Jim: I say absolutely anything. You know me so go right ahead.
Pamela: Yeah, he called me one morning before I was even up. Joe got me up and said, “Phone for you. It’s Arno.” We knew Arno, socially, and there is Arno Penzias on the phone. “Pamela, I just read this book of yours.” And he went on for half an hour, telling me why machines could never ever, ever think and how I had wasted three or four years of my life writing this book, and blah, blah, blah, and on and on. And finally, after half an hour where I couldn’t get a word in edgewise. I finally said to him, “Arno, Arno, I know you’re a married man. You got me out of bed. I haven’t even been to the bathroom yet.”
Jim: Oh, my goodness. I mean, and here’s [crosstalk 00:37:45] and here’s a giant of science, right? And you would think that he would not react this way. But there does seem to be and you bring these stories up again and again, where people almost feel pretty personally affronted by the idea.
Pamela: You’ve got it. They really took it personally, for better or for worse.
Jim: Yeah, that is interesting. And are these a legacy of the old chain of being, that goes back to the Middle Ages with humans near the top right below the angels, right? Because that’s one of the things I’ve always frankly loved about AI. I’d love to have some other intelligent entity to talk to besides just people.
Pamela: It’s not funny. You and I feel the same. I would love another mind around. Smarter than me, fine. Hey, I got friendships with Newell and Simon. I have friendships with McCarthy and Feigenbaum and Minsky. I know that smarter human beings than me exist and it was always wonderful to be around them. Smarter machines, fine. Let’s talk.
Jim: I think what would be cool would be the alienness of their minds, most likely, right? If we’re to achieve artificial general intelligence, I suspect it relatively unlikely to be a mind very much like a human mind. And that would be interesting.
Pamela: Yeah, and I don’t even know if that’s true. It may be that we don’t recognize anything that isn’t quite like our minds. I don’t know.
Jim: I don’t know. It will be interesting to find out here over the next somewhere between 10 and 200 years. It is interesting how actually I talked to one of the world’s leading experts on artificial general intelligence just this week, he actually stopped by and we chatted for a few hours, a guy named Ben Goertzel. In fact, he’s the one that coined the expression artificial general intelligence. And he was saying that the Open AI guys who recently got a billion dollar investment from Microsoft are now claiming that artificial general intelligence, i.e. a human style of intelligence is less than five years away.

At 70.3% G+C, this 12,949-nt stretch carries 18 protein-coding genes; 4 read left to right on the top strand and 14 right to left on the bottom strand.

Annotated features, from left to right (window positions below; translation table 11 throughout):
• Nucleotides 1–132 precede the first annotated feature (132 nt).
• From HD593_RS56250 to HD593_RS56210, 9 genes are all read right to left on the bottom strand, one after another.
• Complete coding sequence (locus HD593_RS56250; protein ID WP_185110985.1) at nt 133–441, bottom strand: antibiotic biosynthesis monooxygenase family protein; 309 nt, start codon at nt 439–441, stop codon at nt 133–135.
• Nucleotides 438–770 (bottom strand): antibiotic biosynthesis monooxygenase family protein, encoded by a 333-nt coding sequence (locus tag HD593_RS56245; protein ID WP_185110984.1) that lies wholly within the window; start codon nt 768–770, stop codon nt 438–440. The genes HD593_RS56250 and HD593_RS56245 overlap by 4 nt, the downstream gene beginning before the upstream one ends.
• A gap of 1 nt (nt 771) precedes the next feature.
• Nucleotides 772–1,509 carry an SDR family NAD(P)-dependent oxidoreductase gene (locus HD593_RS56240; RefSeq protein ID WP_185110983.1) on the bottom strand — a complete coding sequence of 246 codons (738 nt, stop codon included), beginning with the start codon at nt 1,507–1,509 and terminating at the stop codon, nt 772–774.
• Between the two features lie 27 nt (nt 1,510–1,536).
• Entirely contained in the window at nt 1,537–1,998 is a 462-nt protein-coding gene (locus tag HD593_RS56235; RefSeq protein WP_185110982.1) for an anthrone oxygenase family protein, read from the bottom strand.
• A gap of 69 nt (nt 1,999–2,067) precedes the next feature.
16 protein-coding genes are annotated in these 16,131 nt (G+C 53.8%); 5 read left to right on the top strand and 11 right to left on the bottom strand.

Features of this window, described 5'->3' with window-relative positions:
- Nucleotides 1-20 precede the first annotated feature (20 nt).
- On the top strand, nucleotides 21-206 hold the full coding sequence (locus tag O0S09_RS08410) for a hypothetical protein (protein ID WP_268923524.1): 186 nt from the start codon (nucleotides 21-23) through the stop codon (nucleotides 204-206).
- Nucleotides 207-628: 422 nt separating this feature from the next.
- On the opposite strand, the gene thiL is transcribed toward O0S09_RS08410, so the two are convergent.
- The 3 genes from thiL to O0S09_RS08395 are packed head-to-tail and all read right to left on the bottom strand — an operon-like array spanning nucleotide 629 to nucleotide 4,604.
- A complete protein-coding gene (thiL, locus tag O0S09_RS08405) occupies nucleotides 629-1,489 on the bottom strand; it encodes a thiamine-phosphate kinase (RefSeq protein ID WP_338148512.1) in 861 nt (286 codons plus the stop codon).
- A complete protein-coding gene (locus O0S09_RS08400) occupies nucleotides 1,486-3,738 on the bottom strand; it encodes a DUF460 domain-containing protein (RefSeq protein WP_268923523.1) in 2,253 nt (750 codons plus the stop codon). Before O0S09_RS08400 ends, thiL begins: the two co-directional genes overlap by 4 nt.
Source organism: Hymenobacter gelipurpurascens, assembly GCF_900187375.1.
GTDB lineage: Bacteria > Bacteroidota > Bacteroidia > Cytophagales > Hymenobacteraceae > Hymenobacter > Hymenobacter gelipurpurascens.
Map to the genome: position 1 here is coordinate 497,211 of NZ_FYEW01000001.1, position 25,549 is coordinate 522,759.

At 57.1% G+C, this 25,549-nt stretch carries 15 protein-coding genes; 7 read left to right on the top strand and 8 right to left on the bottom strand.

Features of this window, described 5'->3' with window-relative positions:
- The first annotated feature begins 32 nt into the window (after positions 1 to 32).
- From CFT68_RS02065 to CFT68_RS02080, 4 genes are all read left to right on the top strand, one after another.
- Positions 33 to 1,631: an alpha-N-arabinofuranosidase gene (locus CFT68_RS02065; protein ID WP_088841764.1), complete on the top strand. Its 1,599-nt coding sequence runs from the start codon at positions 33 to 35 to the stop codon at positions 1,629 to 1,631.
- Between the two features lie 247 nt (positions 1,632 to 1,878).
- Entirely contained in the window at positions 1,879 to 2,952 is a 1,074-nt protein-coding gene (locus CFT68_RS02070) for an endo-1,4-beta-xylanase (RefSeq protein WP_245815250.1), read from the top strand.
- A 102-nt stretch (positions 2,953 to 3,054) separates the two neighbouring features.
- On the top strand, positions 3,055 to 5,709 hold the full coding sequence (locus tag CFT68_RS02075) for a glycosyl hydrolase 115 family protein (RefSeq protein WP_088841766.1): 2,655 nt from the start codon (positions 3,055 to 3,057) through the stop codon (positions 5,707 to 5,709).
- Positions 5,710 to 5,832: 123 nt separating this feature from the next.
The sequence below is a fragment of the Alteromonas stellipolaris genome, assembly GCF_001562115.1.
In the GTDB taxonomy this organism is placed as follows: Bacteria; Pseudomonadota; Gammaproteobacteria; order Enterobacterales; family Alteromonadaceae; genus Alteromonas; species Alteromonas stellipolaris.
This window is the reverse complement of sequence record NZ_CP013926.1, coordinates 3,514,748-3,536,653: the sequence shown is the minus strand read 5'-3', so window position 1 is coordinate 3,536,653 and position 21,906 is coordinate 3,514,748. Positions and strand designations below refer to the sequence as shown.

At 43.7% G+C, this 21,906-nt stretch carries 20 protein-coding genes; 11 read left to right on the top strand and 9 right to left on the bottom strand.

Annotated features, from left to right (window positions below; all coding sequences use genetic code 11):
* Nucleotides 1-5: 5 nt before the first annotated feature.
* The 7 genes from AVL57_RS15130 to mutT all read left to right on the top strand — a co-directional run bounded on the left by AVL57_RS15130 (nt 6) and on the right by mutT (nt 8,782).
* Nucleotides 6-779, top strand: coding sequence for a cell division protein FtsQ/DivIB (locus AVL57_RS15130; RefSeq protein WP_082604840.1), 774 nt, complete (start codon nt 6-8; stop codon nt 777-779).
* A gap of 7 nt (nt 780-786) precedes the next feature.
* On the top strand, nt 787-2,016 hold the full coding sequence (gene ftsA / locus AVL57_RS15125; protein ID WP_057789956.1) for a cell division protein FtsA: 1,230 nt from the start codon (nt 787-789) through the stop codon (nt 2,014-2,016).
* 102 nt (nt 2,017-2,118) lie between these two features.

Pamela: Oh, my.
Jim: He personally didn’t believe it. And he is the leading thinker in my opinion on artificial general intelligence, but these are non trivial people, and they talked Microsoft out of $1 billion. And Microsoft is not a shabby bunch of thinkers. They’re famously hard ass when it comes to the business. So I don’t know. Maybe it’s quicker, maybe it’s even shorter than 10 years, it certainly will be an interesting, a very interesting time. It’s an area I follow quite closely. And I think, frankly, guys, we’re just saying part of it is just this libido to talk to somebody else. It’s one of the themes here on the show, probably half of our show, at least one of the topics I talked with a guest on is the Fermi paradox, which is, hey, where are the aliens right out in space? And I think that comes from the same motivation. Many of us hope we can find aliens just so we can talk to them, see what they know.
Pamela: And we don’t feel particularly threatened by them. Hey, let’s sit down and have a beer together.
Jim: Well, maybe we should. In fact, one of the arguments right now is the discussion around. METI. There’s SETI, which is a search for extraterrestrial intelligence, which has been going on for 60 years. In fact, one of our recent guests on the show was Jill Tarter, the world’s historical leading researcher in search for extraterrestrial intelligence. She’s now retired, but we had a wonderful, wonderful talk about the search. And then there’s METI, the messaging to extraterrestrial intelligence, which is hugely controversial. People like Hawking, he says, “This is the stupidest thing we could possibly do, which is to yell to the universe, ‘We’re here. Come eat this.'” Time will tell, right?
Pamela: Well, he felt the same way about AI. So what can you say?
Jim: Yeah, we’ll revisit that one, this idea of summoning the demon. Before we do that, one more reach out into this Two Cultures theme. Another book you wrote, which I did not know you had wrote, but I’m going to go back to get it, read it is Aaron’s Code, which in short is the story about an artist who used computers to generate art. Tell us about that.